Wrongful Termination

“Everyone has been made for some particular work, and the desire for that work has been put in every heart.”

—Rumi

A wrongful termination claim in Kentucky is a very specific way for a former employee to bring a lawsuit against an employer for being fired.  It is sometimes called a wrongful discharge in violation of public policy claim, if you want to be wordy.  Below you will find a basic outline that may help you understand whether you have experienced illegal wrongful discharge (for which you can sue and have some likelihood of success), or wrongful discharge that is just wrong (but for which you would have a really hard time making out a successful legal claim).

So, what is a general overview of illegal reasons to fire an employee that are NOT a legal wrongful discharge claim?

  • Many people know that Kentucky is an employment-at-will state, meaning that your employer can fire you for any reason, no reason, a bad reason, even a morally indefensible reason SO LONG AS that reason does not violate the law. (If your boss wants to fire you because you wear red shirts, and his office is coated in Big Blue paraphernalia, that is unfortunately legal.  It’s not nice, might not even be ethical, but it’s legal.)  There are a lot of reasons an employer can terminate you that don’t violate the law.
  • It is illegal for an employer to fire you for discriminatory reasons, i.e., race, gender, age, disability, pregnancy, religion, etc., for which you can bring a lawsuit. This would be an employment discrimination civil rights claim.  The discrimination civil rights statutes provide their own laws that allow people to sue for being discriminated against.
  • It is illegal for an employer to terminate you for having reported or complained about discrimination, or for having participated in an investigation of someone else’s discrimination complaint (such as giving an eyewitness account of discriminatory conduct). This would be an employment retaliation civil rights claim. The retaliation civil rights statutes provide their own laws that allow people to sue for being retaliated against.
  • It is illegal for an employer to fire you when doing so violates an employment contract that you have with your employer. This would be a breach of contract claim.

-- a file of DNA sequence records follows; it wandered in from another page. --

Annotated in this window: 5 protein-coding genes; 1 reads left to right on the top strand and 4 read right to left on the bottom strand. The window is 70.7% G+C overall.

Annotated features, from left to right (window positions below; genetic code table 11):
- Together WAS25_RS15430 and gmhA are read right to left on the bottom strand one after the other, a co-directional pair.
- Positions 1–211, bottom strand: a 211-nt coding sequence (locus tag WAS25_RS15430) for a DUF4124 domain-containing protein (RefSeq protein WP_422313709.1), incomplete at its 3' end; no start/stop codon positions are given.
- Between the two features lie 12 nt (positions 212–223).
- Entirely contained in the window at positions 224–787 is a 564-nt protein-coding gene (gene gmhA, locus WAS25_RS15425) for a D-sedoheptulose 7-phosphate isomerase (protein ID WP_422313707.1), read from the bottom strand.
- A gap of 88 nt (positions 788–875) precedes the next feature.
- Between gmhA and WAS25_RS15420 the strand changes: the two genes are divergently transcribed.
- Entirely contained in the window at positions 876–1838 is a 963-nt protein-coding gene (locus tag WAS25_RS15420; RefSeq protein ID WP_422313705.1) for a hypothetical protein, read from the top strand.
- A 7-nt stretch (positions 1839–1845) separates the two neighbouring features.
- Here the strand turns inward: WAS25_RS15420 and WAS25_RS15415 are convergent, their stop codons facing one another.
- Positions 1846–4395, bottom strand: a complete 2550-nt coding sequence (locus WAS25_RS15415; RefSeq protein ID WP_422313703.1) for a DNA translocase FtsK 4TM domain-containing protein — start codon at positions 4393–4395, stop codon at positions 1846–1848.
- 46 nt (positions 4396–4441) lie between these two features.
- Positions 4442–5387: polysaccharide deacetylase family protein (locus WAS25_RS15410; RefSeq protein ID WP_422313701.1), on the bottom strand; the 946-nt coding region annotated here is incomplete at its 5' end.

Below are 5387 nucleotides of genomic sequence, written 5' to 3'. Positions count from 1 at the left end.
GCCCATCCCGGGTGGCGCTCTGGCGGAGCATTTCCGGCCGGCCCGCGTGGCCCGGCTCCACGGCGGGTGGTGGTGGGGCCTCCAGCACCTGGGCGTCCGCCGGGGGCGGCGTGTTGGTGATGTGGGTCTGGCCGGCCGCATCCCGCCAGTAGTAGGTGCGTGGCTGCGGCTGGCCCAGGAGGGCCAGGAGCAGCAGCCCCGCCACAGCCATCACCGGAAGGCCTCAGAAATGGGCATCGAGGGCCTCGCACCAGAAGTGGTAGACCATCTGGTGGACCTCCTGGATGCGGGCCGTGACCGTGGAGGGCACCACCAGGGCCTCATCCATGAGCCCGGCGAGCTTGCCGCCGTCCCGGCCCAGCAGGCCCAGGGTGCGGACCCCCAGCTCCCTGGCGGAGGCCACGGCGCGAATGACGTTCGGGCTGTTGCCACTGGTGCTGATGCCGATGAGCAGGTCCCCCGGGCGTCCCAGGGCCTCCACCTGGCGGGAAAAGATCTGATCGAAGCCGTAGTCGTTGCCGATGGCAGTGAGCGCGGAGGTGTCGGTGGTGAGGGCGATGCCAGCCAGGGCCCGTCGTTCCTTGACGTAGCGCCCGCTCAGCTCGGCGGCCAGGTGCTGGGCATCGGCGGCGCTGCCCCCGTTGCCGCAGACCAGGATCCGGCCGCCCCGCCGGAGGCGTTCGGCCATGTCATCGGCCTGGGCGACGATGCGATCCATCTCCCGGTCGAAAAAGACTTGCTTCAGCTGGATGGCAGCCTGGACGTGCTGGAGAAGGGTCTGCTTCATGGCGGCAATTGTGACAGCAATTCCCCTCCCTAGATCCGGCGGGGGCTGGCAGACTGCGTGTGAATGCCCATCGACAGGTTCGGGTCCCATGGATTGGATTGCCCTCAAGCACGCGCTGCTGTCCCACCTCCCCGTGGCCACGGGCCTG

• It is illegal for an employer to retaliate against an employee for asserting their rights under certain statutes, such as under the Family Medical Leave Act and the Kentucky Workers’ Compensation Act. These and other statutes that protect employees provide their own laws that allow people to sue for those laws being broken.

So what IS a legal wrongful discharge in violation of public policy claim?

  • Here is the definition of the claim in legalspeak:

“The limitations to the wrongful discharge exception to the terminable-at-will doctrine are carefully set out in Firestone. We state: ‘employers as a group have a legitimate interest to protect’ which requires that ‘the cause of action for wrongful discharge [be] clearly defined and suitably controlled.’ Id.  We embraced Brockmeyer v. Dun & Bradstreet, 113 Wis. 2d 561, 335 N.W.2d 834 (1983), to establish the limitations on ‘any judicial exceptions to the employment-at-will doctrine.’ 335 S.W.2d at 835. They are:  1) The discharge must be contrary to a fundamental and well-defined public policy as evidenced by existing law.  2) That policy must be evidenced by a constitutional or statutory provision.  3) The decision of whether the public policy asserted meets these criteria is a question of law for the court to decide, not a question of fact.”

  • Here is the same definition in regularspeak:

Employees can sue when their employers fire them for a reason that the state of Kentucky has shown it feels strongly about by putting it clearly in a law, and the court gets to decide if that reason qualifies.

So what are some examples of an employer illegally wrongfully firing an employee?

  • An employee cannot be legally fired for refusing to violate the Kentucky constitution or Kentucky laws. One example of this would be an employer firing an employee because that employee refused to falsify business records, as falsifying business records is a crime in Kentucky.  Kentucky has shown that it holds truth in business records to be very important (an important public policy), so it made the falsification of those records a crime.
  • An employer cannot legally fire an employee because the employee refuses to commit perjury, which is a crime in Kentucky.
  • An employer can’t legally terminate an employee for refusal to condone irregular medical billing.
  • Employees in the healthcare industry cannot be legally fired for registering complaints about patient care and safety problems, because the Kentucky Patient Safety Act is a law that shows Kentucky has a strong public policy regarding the safety of patients in healthcare settings.

Keep in mind that an employee faced with TRULY intolerable conditions of employment (and it would have to be truly intolerable to ANY reasonable person in their position), who is therefore compelled to quit because of those conditions, is “constructively” discharged.  So if an employer imposes truly intolerable working conditions on you and causes you to quit, you would still have a wrongful discharge claim IF the employer imposed those conditions for reasons that would otherwise fit into a wrongful discharge claim, like your refusal to violate a law.

If your employer is getting up to something illegal and wants to make you part of it, you have the right to refuse.  If your employer fired you because you refused to violate the law, it may be time to contact an employment law attorney.